Online learning

With regard to a petition signed by the Disabled Students Union and other students that calls on UCLA to eliminate in-person learning and teaching requirements, Gorden said disabled students, immunocompromised students or students who contract COVID-19 should go to the Center for Accessible Education and request appropriate academic accommodations.

  • Students with qualified disabilities will retain all their accommodations, both Gorden and Beck said.
  • Students needing financial support should contact the Economic Crisis Response Team, Gorden said.
  • Beck said it is not technologically feasible for UCLA to broadcast every course on campus.
  • UCLA is not actively planning on using virtual learning methods to increase the number of applicants who can be accepted into the university, Block said when responding to a question from the Editorial Board about the possibility of UCLA expanding its enrollment.
  • Block added that the Academic Senate will be making decisions about students’ accommodations going forward since fall quarter will be held predominantly in person and is similar to the university’s traditional learning environment.

Community Programs Office

When asked about UCLA’s response to student accusations of the Community Programs Office creating a hostile work environment that has negatively impacted student leaders’ mental health, Gorden said the university has created offices that will hold anyone that does not act appropriately accountable. The Mother Organizations coalition has also voiced concerns regarding CPO’s financial transparency, as CPO programs are funded by student fees.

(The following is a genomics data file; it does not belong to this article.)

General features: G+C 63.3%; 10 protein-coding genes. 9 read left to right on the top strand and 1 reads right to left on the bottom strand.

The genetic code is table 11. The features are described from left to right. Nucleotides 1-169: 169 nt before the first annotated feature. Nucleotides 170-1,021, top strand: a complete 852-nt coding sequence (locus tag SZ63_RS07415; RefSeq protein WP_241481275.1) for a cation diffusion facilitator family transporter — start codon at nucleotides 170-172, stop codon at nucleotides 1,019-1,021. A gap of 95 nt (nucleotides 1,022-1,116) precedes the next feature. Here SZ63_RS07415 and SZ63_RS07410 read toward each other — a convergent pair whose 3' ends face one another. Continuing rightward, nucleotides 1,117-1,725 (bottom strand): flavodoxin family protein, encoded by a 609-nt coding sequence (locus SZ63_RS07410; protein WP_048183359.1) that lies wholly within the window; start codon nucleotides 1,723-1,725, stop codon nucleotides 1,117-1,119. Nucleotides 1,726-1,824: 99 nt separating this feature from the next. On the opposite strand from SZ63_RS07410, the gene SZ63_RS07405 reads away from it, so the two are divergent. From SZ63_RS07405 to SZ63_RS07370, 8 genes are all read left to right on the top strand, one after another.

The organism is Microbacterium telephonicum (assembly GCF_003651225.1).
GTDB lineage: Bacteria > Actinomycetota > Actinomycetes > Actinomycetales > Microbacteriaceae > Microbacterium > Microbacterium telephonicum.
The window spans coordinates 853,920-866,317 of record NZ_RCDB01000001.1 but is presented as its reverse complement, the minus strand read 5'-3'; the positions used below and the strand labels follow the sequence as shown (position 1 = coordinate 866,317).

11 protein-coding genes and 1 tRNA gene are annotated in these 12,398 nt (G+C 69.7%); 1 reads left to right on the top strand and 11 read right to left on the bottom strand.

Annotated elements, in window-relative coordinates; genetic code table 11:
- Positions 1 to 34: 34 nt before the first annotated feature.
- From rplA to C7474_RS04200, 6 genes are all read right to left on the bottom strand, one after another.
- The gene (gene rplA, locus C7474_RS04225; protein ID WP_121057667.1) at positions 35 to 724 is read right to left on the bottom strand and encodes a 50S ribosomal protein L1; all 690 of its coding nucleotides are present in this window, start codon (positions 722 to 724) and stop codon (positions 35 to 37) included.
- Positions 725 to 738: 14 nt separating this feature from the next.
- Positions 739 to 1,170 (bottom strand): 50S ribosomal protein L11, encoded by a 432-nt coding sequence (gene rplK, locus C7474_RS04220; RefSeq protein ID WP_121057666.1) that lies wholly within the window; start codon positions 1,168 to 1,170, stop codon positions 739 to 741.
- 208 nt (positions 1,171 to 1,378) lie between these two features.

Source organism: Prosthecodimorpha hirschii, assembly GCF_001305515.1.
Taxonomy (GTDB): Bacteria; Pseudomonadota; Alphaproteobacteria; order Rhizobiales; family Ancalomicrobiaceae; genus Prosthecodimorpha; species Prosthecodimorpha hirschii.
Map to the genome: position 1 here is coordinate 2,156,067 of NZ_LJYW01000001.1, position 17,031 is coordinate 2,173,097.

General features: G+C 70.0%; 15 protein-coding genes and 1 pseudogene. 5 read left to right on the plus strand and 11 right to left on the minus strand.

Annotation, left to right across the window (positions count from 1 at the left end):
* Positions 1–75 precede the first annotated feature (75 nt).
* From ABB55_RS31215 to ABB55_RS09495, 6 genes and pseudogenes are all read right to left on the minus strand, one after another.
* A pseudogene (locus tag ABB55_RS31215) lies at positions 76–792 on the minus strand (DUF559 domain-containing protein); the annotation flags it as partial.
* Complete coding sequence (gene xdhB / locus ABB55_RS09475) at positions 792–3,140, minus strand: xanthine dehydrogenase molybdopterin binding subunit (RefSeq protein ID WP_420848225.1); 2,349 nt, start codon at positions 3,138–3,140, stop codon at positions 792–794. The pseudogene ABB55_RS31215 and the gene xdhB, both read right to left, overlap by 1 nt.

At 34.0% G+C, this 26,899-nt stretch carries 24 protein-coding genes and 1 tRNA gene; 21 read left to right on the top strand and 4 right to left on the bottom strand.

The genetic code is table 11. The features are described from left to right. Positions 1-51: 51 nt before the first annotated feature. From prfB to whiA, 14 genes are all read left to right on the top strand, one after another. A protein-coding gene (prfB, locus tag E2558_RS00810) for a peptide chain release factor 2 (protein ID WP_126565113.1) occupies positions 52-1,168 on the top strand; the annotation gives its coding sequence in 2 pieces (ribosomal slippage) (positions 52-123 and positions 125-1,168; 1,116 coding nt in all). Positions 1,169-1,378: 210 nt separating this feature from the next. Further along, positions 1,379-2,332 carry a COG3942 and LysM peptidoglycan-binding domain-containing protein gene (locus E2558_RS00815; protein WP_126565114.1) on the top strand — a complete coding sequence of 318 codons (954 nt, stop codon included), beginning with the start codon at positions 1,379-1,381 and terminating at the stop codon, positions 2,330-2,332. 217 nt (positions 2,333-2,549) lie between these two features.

• Gorden said one of UCLA’s main priorities in the upcoming year is to support students in prioritizing their mental health. UCLA has seen a dramatic increase in the use of telehealth services and CAPS this past year. UCLA will continue to provide telehealth services but also add in-person services on campus, Gorden said.
  • UCLA hopes to expand the mental health tracker the Depression Grand Challenges team created in order to better see the real-time needs of students, Gorden said.
  • Gorden said he created a majority student advisory board set to commence in the fall that will help increase financial transparency within the UCLA community.


In July, a U.S. District Court judge ruled that the Deferred Action for Childhood Arrivals programs was unlawful. Spain Bradley said UCLA is highly disappointed with the ruling and stands with students, colleagues and neighbors who are undocumented.

  • Undocumented students at UCLA can access the UndocuBruins Fellowship Program that was established last winter, Spain Bradley said. The fellowship can provide students with up to $5,000 per academic year for training and research projects.
  • Spain Bradley also said UCLA offers free legal services for undocumented students and their family members. She added that the university hopes to hire more staff to increase services.
  • Undocumented students are a national resource, Block said, stating that UCLA has to keep pressing hard on legislators in order to create a pathway to U.S. citizenship.

Racial Justice

In response to a question about what resources UCLA offers to Black, brown and Indigenous students to make them feel welcome on campus, Gorden said the Black Bruin Resource Center will be opening up in person within the next week. Gorden also said the Black community space on the Hill will remain a space for student activism.

  • Gorden also said that while there are places designated specifically for underrepresented students, these students should be able to utilize all spaces on campus.
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Danna Castro Galindo